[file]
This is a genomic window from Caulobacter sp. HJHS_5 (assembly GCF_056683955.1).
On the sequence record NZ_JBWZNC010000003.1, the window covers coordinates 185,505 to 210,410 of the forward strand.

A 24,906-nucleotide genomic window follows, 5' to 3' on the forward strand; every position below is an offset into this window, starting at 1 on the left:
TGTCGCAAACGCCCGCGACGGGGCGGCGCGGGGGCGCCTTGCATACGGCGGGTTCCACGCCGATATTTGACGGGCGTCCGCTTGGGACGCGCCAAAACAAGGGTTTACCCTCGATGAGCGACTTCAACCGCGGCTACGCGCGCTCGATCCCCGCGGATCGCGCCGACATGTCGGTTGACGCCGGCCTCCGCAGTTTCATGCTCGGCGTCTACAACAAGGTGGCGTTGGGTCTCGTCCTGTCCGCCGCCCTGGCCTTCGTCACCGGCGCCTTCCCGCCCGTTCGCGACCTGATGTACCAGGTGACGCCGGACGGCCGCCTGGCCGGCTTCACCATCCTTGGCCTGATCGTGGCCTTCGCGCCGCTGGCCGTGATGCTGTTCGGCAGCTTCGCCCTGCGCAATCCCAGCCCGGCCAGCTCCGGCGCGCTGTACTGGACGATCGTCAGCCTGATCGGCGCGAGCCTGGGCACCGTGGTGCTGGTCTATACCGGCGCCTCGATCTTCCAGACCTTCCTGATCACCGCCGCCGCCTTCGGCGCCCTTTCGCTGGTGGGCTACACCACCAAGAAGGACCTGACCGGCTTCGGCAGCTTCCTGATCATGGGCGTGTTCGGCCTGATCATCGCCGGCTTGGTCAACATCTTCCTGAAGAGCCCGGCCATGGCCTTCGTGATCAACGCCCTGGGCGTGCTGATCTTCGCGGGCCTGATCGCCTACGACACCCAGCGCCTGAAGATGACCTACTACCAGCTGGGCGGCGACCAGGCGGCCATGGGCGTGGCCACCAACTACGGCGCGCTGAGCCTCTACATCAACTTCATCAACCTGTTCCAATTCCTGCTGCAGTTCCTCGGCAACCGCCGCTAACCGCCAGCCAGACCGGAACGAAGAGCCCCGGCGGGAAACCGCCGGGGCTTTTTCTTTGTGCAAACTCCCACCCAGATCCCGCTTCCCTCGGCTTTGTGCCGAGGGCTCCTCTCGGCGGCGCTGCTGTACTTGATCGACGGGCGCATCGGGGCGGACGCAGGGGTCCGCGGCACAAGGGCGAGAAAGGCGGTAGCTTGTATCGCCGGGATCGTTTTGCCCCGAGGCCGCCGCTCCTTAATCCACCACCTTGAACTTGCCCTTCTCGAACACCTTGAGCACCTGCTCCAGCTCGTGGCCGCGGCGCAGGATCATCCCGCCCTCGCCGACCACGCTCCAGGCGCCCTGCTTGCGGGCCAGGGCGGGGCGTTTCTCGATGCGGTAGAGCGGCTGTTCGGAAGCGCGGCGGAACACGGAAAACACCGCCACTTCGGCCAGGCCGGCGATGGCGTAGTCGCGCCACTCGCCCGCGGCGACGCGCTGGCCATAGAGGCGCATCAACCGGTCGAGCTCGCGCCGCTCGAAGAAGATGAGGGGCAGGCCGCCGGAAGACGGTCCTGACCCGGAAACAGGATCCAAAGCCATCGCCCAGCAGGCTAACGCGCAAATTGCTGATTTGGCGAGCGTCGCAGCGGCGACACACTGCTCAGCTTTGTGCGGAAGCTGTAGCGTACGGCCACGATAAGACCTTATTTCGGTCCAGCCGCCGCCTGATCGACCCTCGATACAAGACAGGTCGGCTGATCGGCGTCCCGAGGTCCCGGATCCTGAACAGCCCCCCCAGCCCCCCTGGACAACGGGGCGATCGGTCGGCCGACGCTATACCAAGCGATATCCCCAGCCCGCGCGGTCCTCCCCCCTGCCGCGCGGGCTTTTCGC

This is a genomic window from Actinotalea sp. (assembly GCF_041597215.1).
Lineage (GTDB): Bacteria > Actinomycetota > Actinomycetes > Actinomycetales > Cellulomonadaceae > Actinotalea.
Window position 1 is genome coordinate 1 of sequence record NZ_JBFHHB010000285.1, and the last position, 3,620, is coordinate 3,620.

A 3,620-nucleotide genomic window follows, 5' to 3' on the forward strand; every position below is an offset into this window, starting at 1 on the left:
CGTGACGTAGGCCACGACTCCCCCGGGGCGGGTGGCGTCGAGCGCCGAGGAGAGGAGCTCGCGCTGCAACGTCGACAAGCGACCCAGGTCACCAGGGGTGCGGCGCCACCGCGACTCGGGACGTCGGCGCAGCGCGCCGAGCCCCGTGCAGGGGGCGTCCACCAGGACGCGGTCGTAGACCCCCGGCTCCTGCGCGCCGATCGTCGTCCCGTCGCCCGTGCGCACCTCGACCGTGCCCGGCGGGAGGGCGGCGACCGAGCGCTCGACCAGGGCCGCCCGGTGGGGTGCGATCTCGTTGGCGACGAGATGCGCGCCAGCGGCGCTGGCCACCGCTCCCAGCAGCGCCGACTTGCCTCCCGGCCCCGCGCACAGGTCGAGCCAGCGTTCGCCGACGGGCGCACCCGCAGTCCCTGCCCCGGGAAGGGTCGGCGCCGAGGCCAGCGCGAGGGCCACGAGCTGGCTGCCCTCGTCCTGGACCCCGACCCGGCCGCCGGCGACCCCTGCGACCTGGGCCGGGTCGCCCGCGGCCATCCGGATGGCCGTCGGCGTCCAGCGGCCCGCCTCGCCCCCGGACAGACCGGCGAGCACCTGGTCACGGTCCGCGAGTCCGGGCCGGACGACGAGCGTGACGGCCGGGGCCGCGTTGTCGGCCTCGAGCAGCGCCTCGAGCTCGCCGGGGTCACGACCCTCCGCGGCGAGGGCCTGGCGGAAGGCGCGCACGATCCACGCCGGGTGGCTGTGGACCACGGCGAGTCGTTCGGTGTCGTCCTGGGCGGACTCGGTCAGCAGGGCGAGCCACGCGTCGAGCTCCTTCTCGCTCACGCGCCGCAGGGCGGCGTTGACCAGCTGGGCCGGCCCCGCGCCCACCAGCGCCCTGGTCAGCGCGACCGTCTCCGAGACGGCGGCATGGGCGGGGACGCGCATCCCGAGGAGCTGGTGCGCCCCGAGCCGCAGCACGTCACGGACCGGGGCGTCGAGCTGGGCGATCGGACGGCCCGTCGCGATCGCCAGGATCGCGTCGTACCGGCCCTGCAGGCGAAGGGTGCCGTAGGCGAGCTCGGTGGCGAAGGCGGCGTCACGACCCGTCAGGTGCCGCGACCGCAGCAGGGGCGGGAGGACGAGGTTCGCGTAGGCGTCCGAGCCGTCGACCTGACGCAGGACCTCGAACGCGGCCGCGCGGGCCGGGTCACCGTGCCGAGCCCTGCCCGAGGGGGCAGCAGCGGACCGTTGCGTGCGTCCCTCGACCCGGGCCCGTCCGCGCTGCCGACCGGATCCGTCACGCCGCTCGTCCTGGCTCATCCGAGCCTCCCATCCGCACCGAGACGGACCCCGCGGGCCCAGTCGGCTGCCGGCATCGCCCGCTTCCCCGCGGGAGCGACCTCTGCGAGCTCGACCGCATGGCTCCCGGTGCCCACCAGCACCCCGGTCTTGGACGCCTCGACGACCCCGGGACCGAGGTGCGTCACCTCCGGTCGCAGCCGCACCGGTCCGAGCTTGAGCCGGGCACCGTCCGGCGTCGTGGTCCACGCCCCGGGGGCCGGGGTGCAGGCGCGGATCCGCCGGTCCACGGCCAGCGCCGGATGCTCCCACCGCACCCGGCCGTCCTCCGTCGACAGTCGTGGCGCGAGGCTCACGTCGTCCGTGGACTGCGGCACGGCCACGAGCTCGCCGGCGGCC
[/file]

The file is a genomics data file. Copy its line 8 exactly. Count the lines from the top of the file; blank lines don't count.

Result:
A 3,620-nucleotide genomic window follows, 5' to 3' on the forward strand; every position below is an offset into this window, starting at 1 on the left: